Lack of action over Myanmar coup an indictment on ASEAN
17 Mar 2021|

What does it take, one wonders, for ASEAN to take action against one of its member states? Not genocide, it seems, or a military coup, or the gunning down of peaceful protesters.

According to ASEAN’s charter, one of the purposes of the regional organisation is to ‘strengthen democracy, enhance good governance and the rule of law, and promote and protect human rights and fundamental freedoms’. In 2012 ASEAN adopted a Human Rights Declaration, reaffirming its commitment to respecting and promoting ‘human rights and fundamental freedoms, as well as the principles of democracy, the rule of law and good governance’.

Scholars of Southeast Asian politics generally agree that there’s little point reciting these commitments, because ASEAN member states never really believed in them anyway. The adoption of human rights commitments was seen by ASEAN as a necessary step towards attaining legitimacy as a regional organisation.

But still, one would think there might be a tipping point, a point at which human rights violations and disregard for democratic principles become impossible to ignore, for a regional organisation supposedly aspiring to achieve a ‘rules-based … ASEAN Community, where our peoples enjoy human rights and fundamental freedoms’.

My colleague Sarah Teitt and I have written that that tipping point may have been reached in 2017–18, when reports emerged of Rohingya villages being razed by the Myanmar military (the Tatmadaw) and civilians being shot as they attempted to flee. And if not then, then in 2018, when the UN fact-finding mission released a report concluding that there was sufficient evidence to warrant senior members of the Tatmadaw being investigated and prosecuted for genocide. And if not then, then in 2020 when the International Court of Justice ordered the government of Myanmar to take steps to avert the ‘real and imminent risk’ of genocide facing the Rohingya people still in Rakhine state.

It seems we were wrong, though, because as the genocide case proceeds through the international justice system, ASEAN is yet to issue a single statement even using the word Rohingya, let alone acknowledging the occurrence of human rights atrocities.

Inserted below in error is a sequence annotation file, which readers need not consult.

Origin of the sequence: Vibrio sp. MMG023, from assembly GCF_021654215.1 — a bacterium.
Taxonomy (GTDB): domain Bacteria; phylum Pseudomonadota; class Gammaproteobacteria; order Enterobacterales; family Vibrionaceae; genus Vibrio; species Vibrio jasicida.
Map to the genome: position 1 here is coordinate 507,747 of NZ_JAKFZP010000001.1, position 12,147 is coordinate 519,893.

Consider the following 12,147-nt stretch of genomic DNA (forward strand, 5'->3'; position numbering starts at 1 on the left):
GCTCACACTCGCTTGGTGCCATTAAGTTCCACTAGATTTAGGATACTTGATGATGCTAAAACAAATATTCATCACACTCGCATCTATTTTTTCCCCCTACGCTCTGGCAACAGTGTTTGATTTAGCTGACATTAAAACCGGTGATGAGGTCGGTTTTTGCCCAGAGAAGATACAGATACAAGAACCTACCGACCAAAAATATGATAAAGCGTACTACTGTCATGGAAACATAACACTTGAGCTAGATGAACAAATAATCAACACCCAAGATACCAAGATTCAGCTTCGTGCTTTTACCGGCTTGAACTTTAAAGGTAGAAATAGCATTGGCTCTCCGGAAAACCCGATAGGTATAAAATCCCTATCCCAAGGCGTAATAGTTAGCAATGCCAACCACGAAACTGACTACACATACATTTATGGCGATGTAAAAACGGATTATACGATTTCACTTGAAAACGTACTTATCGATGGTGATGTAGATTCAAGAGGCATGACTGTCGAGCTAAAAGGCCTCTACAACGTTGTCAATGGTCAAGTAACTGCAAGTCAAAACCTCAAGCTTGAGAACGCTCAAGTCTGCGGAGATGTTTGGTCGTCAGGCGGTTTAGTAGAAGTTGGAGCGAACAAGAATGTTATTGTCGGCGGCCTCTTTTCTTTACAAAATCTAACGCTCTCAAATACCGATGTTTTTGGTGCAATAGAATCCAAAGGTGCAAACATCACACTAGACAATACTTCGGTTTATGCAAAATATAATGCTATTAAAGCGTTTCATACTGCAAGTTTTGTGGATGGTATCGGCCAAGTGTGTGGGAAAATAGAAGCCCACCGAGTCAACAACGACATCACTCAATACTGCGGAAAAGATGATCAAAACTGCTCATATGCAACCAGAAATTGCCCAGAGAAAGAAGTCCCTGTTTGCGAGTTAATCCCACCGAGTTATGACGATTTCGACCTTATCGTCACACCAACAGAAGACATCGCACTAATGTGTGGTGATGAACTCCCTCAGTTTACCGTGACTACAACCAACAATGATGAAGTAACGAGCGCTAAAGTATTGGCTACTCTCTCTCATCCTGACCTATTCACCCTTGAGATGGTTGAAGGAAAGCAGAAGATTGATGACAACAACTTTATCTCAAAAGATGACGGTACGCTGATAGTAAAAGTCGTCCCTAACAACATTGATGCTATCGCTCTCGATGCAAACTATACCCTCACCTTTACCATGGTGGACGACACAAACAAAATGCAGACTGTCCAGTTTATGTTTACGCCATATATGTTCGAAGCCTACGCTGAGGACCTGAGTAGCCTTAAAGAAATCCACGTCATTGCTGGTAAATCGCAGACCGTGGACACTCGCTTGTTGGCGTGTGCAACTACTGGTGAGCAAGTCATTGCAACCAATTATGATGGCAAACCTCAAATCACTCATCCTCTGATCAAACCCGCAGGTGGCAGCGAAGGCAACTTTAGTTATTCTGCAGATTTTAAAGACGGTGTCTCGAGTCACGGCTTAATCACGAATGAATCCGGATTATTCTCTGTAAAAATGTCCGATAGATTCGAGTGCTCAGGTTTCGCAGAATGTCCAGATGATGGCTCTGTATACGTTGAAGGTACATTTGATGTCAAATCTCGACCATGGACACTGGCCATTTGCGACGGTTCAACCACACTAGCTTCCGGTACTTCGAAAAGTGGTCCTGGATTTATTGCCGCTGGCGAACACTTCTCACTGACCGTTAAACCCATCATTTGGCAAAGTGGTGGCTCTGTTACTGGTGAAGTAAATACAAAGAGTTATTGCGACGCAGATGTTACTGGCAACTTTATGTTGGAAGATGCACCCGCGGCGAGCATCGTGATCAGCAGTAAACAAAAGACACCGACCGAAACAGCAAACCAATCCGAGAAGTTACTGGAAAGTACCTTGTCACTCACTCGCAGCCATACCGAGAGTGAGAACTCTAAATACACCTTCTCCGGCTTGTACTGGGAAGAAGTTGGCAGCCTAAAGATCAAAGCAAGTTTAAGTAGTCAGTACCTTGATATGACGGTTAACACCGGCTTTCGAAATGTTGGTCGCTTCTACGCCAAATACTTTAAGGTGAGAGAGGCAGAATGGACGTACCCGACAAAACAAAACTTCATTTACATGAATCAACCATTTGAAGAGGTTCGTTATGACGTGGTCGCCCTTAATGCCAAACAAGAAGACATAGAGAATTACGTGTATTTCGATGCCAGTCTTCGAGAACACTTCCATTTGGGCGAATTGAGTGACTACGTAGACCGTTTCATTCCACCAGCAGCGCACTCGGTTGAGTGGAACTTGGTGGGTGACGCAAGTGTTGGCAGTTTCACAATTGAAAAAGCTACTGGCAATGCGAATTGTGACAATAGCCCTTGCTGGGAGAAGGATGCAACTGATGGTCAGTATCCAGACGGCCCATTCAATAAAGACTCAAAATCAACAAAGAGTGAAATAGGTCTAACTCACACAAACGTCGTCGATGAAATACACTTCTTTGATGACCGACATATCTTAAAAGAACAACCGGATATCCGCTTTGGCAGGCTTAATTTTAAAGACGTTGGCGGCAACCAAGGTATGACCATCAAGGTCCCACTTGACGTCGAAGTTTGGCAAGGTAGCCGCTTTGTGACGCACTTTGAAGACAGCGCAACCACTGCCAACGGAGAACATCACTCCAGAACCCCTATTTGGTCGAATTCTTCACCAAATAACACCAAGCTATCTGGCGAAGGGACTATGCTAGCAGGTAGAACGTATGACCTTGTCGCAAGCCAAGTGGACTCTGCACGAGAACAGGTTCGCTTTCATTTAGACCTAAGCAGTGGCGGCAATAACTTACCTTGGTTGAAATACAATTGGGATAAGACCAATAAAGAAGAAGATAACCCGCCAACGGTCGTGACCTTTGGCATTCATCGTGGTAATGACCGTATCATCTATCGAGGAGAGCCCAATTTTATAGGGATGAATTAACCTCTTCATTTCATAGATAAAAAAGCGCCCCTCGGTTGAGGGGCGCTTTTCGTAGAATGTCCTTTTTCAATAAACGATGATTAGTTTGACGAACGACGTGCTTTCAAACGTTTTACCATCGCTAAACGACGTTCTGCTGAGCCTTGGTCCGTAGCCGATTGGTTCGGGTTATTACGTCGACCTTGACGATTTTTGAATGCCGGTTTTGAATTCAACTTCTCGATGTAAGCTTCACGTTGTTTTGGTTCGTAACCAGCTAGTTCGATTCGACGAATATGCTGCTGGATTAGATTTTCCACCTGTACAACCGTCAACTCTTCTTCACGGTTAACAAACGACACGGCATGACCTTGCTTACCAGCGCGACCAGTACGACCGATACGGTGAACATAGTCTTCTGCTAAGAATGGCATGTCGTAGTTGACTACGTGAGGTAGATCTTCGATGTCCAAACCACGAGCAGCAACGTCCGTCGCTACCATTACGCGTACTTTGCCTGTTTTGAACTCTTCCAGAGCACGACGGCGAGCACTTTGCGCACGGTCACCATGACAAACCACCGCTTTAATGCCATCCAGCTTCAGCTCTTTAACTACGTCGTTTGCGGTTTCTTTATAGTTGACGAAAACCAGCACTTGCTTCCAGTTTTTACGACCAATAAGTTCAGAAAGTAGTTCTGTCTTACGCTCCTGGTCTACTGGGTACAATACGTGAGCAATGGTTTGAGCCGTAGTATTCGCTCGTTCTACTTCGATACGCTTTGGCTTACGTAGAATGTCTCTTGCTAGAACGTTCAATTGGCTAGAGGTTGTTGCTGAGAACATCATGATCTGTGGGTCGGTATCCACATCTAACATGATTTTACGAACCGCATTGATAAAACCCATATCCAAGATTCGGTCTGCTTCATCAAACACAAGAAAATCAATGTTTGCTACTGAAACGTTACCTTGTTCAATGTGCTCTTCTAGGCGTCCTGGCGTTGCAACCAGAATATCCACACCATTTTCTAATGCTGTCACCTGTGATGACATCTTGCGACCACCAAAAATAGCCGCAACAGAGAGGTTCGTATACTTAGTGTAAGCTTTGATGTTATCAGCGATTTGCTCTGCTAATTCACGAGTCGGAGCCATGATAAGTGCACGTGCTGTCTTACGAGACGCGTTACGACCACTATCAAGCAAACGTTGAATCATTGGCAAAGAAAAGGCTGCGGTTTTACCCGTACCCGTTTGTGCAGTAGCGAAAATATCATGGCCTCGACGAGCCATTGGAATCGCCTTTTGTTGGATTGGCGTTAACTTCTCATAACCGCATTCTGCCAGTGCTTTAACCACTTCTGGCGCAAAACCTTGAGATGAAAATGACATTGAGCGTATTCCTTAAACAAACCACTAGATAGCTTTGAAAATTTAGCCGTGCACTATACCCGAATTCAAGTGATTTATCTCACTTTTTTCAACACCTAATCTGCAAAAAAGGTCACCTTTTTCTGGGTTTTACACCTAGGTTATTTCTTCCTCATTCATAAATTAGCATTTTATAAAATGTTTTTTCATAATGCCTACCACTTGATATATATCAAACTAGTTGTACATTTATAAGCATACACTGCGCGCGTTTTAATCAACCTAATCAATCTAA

Perhaps, then, there’s no human-rights-related tipping point, no point at which ASEAN will decide enough is enough and take a stand in defence of human rights in its own region.

But if human rights concerns will never suffice to prompt ASEAN to act, then concern for its centrality—ASEAN’s status as the lead player in the maintenance of regional peace and security—surely must.

Last month’s coup in Myanmar has been vehemently condemned around the world. The UN special envoy to Myanmar has called for a reversal of the ‘impermissible situation’ and for ‘all collective and bilateral channels’ of influence to be exhausted. The UN secretary-general has expressed ‘deep concern’ and ‘call[ed] on member states collectively and bilaterally to exercise influence’. The G7 issued a statement condemning the coup, and numerous states have imposed sanctions.

ASEAN, for its part, issued a statement reiterating the importance of ‘political stability in ASEAN member states’, and ‘encourag[ing] the pursuance of dialogue, reconciliation and the return to normalcy’. One almost wonders why it bothered.

As Aaron Connolly wrote recently for the International Institute for Strategic Studies, ASEAN is able to wield significant influence in the region because ‘great powers accept its position at the heart of the regional institutional architecture. In practice, this means that these powers allow ASEAN to convene and chair major diplomatic summits, shaping the debates at these meetings in ways congenial to the bloc’s interests along the way.’

This is how ASEAN ‘centrality’ is manifested.

As described by Indonesia’s former foreign minister Marty Natalegawa: ‘At critical junctures in ASEAN’s journey … the association has seized the initiative; providing leadership and demonstrating resourcefulness at a time of uncertainties, with concrete and transformative policies. All throughout … the countries outside ASEAN deferred to it because ASEAN has asserted and earned its position of centrality.’

ASEAN’s centrality is unlikely to endure if those same ‘great powers’ that have respected ASEAN’s role in convening diplomatic forums refuse to recognise the incumbent regime in one of its member states. Those great powers presumably wouldn’t abandon ASEAN altogether, such as by resigning their status as ASEAN’s diplomatic partners, but they may be reluctant to take their seats at the table at ASEAN-led forums.

Indonesian Foreign Minister Retno Marsudi recently said ASEAN is the ‘most effective mechanism’ to respond to Myanmar’s coup. A number of world leaders have similarly expressed their belief in the value of ASEAN playing a role in resolving the crisis, and ASEAN would presumably welcome this assessment. But if it continues to simply watch from the sidelines as the Tatmadaw becomes ever more brazen in its disregard for international law, it is unlikely to be looked upon as the actor best placed to respond when the next crisis hits.